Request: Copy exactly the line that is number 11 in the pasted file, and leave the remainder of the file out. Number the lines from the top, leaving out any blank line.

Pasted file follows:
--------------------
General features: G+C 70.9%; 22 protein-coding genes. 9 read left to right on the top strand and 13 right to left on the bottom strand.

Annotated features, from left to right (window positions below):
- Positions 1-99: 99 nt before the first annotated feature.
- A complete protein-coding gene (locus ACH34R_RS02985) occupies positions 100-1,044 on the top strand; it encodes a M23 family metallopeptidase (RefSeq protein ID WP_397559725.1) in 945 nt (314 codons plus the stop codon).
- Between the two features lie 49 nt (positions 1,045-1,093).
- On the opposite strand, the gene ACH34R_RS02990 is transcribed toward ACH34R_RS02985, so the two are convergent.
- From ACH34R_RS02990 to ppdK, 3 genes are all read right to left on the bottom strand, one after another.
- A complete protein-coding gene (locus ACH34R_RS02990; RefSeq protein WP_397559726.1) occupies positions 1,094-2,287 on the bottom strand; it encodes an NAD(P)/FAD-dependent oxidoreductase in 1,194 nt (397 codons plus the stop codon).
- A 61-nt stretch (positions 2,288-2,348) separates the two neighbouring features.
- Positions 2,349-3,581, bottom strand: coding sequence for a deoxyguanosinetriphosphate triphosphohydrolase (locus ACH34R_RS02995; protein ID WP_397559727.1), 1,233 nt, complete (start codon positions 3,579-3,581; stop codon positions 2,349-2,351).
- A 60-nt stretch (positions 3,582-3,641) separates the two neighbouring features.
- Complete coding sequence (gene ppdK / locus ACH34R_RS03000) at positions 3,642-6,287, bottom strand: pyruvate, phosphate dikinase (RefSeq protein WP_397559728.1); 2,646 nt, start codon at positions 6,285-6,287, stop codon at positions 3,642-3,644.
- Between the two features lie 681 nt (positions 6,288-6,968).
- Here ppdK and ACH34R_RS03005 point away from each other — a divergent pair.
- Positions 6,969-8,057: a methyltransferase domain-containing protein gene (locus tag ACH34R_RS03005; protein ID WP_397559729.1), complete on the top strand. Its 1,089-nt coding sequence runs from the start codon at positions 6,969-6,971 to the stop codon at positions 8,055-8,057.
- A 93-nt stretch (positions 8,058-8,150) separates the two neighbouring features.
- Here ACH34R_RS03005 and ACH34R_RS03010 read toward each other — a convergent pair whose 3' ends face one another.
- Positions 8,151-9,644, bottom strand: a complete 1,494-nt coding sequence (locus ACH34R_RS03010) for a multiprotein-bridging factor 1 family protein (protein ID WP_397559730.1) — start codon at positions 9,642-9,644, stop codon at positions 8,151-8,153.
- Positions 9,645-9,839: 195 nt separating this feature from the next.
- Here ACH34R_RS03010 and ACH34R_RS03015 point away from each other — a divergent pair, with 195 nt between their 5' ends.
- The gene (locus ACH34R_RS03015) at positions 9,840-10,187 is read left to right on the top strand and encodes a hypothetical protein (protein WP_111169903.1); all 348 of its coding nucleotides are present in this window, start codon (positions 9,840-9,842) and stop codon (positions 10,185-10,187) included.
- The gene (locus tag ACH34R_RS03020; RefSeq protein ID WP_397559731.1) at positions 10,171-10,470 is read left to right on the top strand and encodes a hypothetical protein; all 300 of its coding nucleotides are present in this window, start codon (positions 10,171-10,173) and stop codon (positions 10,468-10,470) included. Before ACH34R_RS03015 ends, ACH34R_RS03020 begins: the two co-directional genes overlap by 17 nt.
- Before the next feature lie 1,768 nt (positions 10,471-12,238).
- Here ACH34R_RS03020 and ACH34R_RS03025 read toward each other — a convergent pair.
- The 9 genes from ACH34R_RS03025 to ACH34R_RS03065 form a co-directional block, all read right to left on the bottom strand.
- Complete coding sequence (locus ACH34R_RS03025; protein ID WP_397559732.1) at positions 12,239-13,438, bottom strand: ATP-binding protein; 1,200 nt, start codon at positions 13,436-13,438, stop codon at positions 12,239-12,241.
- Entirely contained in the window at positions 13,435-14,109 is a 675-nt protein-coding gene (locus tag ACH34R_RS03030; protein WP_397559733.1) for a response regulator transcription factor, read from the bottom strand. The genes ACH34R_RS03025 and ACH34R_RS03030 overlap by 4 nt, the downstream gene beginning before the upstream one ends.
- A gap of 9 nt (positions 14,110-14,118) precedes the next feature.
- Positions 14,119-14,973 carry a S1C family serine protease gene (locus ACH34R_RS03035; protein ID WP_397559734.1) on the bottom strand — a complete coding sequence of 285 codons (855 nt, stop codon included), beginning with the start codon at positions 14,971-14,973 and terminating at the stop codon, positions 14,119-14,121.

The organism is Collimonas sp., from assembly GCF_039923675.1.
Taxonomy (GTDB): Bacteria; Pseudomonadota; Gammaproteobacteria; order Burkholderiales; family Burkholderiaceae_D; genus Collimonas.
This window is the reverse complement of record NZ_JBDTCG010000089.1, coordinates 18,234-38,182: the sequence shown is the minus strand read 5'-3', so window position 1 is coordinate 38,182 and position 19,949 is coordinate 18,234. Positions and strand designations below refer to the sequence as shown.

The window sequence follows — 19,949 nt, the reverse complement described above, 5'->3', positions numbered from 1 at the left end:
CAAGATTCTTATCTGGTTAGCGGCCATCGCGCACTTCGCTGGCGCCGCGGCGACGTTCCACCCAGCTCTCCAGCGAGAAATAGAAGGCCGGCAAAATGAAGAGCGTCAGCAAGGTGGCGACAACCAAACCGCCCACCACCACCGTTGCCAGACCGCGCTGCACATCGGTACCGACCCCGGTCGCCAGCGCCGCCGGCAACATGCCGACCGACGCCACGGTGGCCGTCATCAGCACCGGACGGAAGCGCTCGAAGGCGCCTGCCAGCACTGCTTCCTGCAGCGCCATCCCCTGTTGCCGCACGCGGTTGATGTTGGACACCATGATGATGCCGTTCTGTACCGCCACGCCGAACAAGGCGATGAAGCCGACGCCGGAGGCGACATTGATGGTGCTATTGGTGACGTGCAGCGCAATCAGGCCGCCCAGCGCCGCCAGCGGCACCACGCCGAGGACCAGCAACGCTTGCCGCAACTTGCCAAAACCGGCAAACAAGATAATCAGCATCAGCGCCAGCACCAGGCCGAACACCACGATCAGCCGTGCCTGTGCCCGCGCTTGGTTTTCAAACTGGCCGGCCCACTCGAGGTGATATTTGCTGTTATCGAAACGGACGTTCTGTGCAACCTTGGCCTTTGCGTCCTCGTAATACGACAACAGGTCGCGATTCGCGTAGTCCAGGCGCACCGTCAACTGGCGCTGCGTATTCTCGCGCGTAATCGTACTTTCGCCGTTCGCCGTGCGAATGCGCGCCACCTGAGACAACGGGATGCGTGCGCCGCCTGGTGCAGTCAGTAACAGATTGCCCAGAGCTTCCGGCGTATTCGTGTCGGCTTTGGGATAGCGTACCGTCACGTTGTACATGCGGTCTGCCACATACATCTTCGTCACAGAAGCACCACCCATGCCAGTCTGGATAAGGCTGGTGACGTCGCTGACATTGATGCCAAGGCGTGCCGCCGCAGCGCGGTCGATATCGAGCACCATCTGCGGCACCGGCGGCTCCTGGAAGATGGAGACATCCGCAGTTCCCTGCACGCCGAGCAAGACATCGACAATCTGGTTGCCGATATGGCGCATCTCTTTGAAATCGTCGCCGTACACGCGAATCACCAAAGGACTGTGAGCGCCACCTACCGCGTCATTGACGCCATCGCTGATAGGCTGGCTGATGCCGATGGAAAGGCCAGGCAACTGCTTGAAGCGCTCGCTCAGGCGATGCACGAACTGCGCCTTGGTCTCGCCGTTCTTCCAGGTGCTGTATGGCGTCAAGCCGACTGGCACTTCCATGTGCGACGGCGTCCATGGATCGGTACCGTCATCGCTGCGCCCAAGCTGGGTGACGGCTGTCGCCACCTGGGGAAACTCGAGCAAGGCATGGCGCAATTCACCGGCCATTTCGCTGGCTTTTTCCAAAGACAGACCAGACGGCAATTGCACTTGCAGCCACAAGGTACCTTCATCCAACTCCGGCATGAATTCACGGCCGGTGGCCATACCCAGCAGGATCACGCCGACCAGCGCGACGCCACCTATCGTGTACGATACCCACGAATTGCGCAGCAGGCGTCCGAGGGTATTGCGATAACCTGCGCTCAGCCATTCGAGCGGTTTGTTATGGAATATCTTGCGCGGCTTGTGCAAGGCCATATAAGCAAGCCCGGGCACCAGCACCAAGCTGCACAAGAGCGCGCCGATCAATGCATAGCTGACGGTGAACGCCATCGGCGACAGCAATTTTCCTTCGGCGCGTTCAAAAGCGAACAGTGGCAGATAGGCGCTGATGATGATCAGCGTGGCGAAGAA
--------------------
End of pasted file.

- A 60-nt stretch (positions 3,582-3,641) separates the two neighbouring features.